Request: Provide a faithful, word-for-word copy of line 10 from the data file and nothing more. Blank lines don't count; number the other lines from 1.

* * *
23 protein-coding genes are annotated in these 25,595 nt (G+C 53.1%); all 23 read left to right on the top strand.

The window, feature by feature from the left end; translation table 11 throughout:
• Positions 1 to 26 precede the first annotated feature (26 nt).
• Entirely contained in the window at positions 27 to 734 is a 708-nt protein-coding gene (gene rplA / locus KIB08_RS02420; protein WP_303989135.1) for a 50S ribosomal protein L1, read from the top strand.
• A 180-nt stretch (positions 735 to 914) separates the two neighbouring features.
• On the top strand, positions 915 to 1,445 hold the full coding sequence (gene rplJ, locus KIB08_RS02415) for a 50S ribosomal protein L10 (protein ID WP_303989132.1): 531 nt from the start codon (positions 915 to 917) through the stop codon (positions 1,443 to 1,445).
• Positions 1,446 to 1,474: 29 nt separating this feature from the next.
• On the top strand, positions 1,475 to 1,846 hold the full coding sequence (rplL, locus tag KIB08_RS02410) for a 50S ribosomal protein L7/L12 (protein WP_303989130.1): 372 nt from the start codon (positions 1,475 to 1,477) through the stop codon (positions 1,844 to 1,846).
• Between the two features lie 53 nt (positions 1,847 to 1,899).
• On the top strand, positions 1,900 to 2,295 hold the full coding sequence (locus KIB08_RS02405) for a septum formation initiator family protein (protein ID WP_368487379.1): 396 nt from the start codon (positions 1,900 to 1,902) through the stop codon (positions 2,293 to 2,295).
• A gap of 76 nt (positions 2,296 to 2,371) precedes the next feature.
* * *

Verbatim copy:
• On the top strand, positions 1,900 to 2,295 hold the full coding sequence (locus KIB08_RS02405) for a septum formation initiator family protein (protein ID WP_368487379.1): 396 nt from the start codon (positions 1,900 to 1,902) through the stop codon (positions 2,293 to 2,295).